There was just one problem – the Ferraristi diehards were adamant it wasn’t a true Prancing Horse. Yes, it had the right badge on the grille and rump, as well as a free-revving V8 (turbocharged in the California ‘T’ that replaced the original), but it somehow never got the blood coursing in the way its stablemates did.
The remedy, Ferrari says, comes in the form of its all-new Portofino successor, which L’Officiel Arabia has had the opportunity to test across a variety of roads. As per the outgoing California T, the newcomer packs a 3.9-litre twin-turbo V8 and electric folding hardtop, but pretty much everything else has been revamped.
A single glance at the accompanying image should be sufficient to glean the Portofino drips with far more visual machismo than its predecessor. The thrusting beak, slit-like headlights and elaborately contoured bonnet – replete with bulging power dome and beautifully sculpted air vents – make for a menacing visage.
What’s more, the Portofino ditches the California’s slightly dainty profile in favour of a suave fastback shape in which the roof – when raised – flows seamlessly in a single uninterrupted line to the ducktail rear spoiler. The roof can be made to disappear into the rear compartment (push a button and this is accomplished in 14sec), and even with the top down the Portofino retains a sense of visual purity.
That shark-like snout houses a 3.9-litre twin-turbo V8 that kicks out 600hp at 7500rpm and a stump-pulling 760Nm from 3000-5250rpm. Considering it’s equipped with all the electromechanical hardware that make the folding metal roof go up and down, the Portofino tips the scales at a lithe 1664kg, and this is partly the key to a rapid 0-100kph split of 3.5sec and 0-200kph in 10.8sec. Keep your right foot buried on the throttle and the Portofino will top 320kph.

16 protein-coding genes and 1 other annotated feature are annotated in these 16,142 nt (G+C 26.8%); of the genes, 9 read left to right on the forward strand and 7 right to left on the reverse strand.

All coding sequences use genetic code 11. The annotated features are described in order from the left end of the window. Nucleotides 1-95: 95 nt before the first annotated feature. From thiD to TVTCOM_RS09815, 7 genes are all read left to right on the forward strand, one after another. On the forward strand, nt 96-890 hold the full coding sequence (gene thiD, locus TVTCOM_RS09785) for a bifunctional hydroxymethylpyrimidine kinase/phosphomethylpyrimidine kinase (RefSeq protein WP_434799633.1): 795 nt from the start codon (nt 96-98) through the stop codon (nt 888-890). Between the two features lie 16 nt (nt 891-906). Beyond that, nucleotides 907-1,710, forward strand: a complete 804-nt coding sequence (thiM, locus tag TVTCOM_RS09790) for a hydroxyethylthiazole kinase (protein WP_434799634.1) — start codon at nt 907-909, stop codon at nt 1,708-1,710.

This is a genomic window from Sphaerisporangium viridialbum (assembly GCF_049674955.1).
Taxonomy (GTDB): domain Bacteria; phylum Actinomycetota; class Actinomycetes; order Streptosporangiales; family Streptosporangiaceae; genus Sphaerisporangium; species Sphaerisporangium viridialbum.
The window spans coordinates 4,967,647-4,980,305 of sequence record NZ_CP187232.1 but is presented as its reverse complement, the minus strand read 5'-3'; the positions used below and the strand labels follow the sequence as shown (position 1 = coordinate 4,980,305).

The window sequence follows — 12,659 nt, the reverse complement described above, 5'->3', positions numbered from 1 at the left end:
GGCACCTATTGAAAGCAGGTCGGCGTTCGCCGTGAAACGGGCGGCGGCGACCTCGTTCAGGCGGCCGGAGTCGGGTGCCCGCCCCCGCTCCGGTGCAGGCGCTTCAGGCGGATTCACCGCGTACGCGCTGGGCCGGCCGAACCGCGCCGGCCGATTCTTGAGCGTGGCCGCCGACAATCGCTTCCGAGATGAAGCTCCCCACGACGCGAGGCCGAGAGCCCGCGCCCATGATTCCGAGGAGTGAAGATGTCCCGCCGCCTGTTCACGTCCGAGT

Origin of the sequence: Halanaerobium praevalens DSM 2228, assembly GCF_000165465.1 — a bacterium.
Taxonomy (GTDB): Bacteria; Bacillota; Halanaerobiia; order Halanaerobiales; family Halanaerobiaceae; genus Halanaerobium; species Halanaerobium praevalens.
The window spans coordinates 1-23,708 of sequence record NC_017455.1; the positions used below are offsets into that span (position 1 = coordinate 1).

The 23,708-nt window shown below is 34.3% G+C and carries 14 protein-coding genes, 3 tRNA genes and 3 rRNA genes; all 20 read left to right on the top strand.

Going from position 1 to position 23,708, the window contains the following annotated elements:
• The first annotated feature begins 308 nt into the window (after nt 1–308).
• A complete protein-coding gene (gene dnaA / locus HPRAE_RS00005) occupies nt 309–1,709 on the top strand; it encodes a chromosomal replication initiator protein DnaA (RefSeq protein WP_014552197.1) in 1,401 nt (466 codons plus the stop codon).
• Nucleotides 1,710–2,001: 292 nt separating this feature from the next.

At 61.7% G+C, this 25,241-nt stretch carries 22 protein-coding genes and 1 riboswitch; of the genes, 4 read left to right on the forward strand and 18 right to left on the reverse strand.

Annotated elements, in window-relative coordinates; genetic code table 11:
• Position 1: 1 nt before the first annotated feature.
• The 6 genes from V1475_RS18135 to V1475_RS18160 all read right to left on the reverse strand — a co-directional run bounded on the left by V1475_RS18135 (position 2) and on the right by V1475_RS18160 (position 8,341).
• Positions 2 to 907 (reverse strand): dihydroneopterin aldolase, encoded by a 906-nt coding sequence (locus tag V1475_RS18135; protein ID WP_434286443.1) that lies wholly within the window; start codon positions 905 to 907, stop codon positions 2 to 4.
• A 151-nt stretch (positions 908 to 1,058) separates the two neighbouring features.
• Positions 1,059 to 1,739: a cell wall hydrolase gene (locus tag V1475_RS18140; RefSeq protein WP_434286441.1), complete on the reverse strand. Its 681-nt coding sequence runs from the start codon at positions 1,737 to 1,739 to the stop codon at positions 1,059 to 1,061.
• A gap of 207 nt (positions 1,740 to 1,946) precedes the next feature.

Like every other Ferrari – barring the V12-powered GTC4 Lusso – the Portofino is rear-wheel-driven, so the twin-turbo V8’s massive grunt has to be transmitted to the tarmac via only two contact patches of rubber. We keep the Manettino (drive mode selector on the steering wheel) in ‘Sport’ for most of our drive, and this setting permits a fair degree of side-slip leeway before rousing into action. We say that’s no bad thing, but some discretion is required in wet conditions as the car can kick sideways if you give it too much gas while exiting a corner.
The Portofino’s daily driver credentials vis-à-vis the California are bolstered via an additional 5cm of rear legroom. To be clear, no full-sized adult would want to be perched in the back for a trip across the country, but the rear seats are perfectly adequate for two grown-ups after a night out on the town. And while the boot may not be huge, its 292-litre capacity is sufficient to accommodate three airline cabin trolley bags (two with the roof down), which means the Portofino is a realistic weekend getaway car for two or three people.
The Portofino can maintain an unfussed 140kph – or significantly faster – cruise all day long, but it still can’t match the comfort and refinement of a Bentley Conti GTC or Mercedes SL. That said, neither of these would see which way the Ferrari went as soon as the road got twisty.
It may not be as absurdly rapid or spine-tingling as its manic 812 Superfast or 488 GTB siblings, but the Portofino is still a likeable roadster. Unlike the California, it now looks appropriately masculine and the visual muscle is backed up by immense performance reserves. The fact it also ticks the requisite boxes in terms of practicality makes it arguably the best rounded everyday Ferrari.